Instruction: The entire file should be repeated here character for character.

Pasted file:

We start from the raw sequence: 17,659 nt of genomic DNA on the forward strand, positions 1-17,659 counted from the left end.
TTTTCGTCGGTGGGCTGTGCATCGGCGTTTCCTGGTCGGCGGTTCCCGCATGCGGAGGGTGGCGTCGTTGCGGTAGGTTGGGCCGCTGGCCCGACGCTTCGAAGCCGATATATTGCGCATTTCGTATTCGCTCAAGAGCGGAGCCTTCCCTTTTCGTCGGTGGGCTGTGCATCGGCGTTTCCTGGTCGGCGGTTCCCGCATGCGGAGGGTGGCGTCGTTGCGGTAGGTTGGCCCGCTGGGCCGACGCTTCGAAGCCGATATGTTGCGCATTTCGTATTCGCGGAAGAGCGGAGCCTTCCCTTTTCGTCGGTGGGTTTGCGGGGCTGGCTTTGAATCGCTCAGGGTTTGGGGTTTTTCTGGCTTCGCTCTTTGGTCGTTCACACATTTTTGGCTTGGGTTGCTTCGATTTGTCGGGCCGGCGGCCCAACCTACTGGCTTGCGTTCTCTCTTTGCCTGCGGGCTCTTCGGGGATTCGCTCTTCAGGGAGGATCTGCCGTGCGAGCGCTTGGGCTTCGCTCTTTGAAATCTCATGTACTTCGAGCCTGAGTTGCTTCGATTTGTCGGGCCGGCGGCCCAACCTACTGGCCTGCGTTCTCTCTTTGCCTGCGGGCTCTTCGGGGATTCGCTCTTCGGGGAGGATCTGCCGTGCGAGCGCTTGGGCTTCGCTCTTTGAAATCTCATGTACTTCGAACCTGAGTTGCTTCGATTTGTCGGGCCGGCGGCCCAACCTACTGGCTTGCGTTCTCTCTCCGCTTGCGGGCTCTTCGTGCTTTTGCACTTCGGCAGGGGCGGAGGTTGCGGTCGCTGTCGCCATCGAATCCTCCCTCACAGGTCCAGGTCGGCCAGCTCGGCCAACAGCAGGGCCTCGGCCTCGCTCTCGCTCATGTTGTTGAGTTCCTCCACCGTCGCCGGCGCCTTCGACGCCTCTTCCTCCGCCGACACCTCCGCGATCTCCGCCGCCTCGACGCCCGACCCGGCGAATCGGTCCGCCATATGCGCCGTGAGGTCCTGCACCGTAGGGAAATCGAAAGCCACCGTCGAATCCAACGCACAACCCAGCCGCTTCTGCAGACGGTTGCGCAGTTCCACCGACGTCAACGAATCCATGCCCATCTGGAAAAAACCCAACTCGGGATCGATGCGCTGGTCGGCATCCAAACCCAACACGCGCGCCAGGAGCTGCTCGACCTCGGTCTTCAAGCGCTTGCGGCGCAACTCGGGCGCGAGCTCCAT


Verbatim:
We start from the raw sequence: 17,659 nt of genomic DNA on the forward strand, positions 1-17,659 counted from the left end.
TTTTCGTCGGTGGGCTGTGCATCGGCGTTTCCTGGTCGGCGGTTCCCGCATGCGGAGGGTGGCGTCGTTGCGGTAGGTTGGGCCGCTGGCCCGACGCTTCGAAGCCGATATATTGCGCATTTCGTATTCGCTCAAGAGCGGAGCCTTCCCTTTTCGTCGGTGGGCTGTGCATCGGCGTTTCCTGGTCGGCGGTTCCCGCATGCGGAGGGTGGCGTCGTTGCGGTAGGTTGGCCCGCTGGGCCGACGCTTCGAAGCCGATATGTTGCGCATTTCGTATTCGCGGAAGAGCGGAGCCTTCCCTTTTCGTCGGTGGGTTTGCGGGGCTGGCTTTGAATCGCTCAGGGTTTGGGGTTTTTCTGGCTTCGCTCTTTGGTCGTTCACACATTTTTGGCTTGGGTTGCTTCGATTTGTCGGGCCGGCGGCCCAACCTACTGGCTTGCGTTCTCTCTTTGCCTGCGGGCTCTTCGGGGATTCGCTCTTCAGGGAGGATCTGCCGTGCGAGCGCTTGGGCTTCGCTCTTTGAAATCTCATGTACTTCGAGCCTGAGTTGCTTCGATTTGTCGGGCCGGCGGCCCAACCTACTGGCCTGCGTTCTCTCTTTGCCTGCGGGCTCTTCGGGGATTCGCTCTTCGGGGAGGATCTGCCGTGCGAGCGCTTGGGCTTCGCTCTTTGAAATCTCATGTACTTCGAACCTGAGTTGCTTCGATTTGTCGGGCCGGCGGCCCAACCTACTGGCTTGCGTTCTCTCTCCGCTTGCGGGCTCTTCGTGCTTTTGCACTTCGGCAGGGGCGGAGGTTGCGGTCGCTGTCGCCATCGAATCCTCCCTCACAGGTCCAGGTCGGCCAGCTCGGCCAACAGCAGGGCCTCGGCCTCGCTCTCGCTCATGTTGTTGAGTTCCTCCACCGTCGCCGGCGCCTTCGACGCCTCTTCCTCCGCCGACACCTCCGCGATCTCCGCCGCCTCGACGCCCGACCCGGCGAATCGGTCCGCCATATGCGCCGTGAGGTCCTGCACCGTAGGGAAATCGAAAGCCACCGTCGAATCCAACGCACAACCCAGCCGCTTCTGCAGACGGTTGCGCAGTTCCACCGACGTCAACGAATCCATGCCCATCTGGAAAAAACCCAACTCGGGATCGATGCGCTGGTCGGCATCCAAACCCAACACGCGCGCCAGGAGCTGCTCGACCTCGGTCTTCAAGCGCTTGCGGCGCAACTCGGGCGCGAGCTCCAT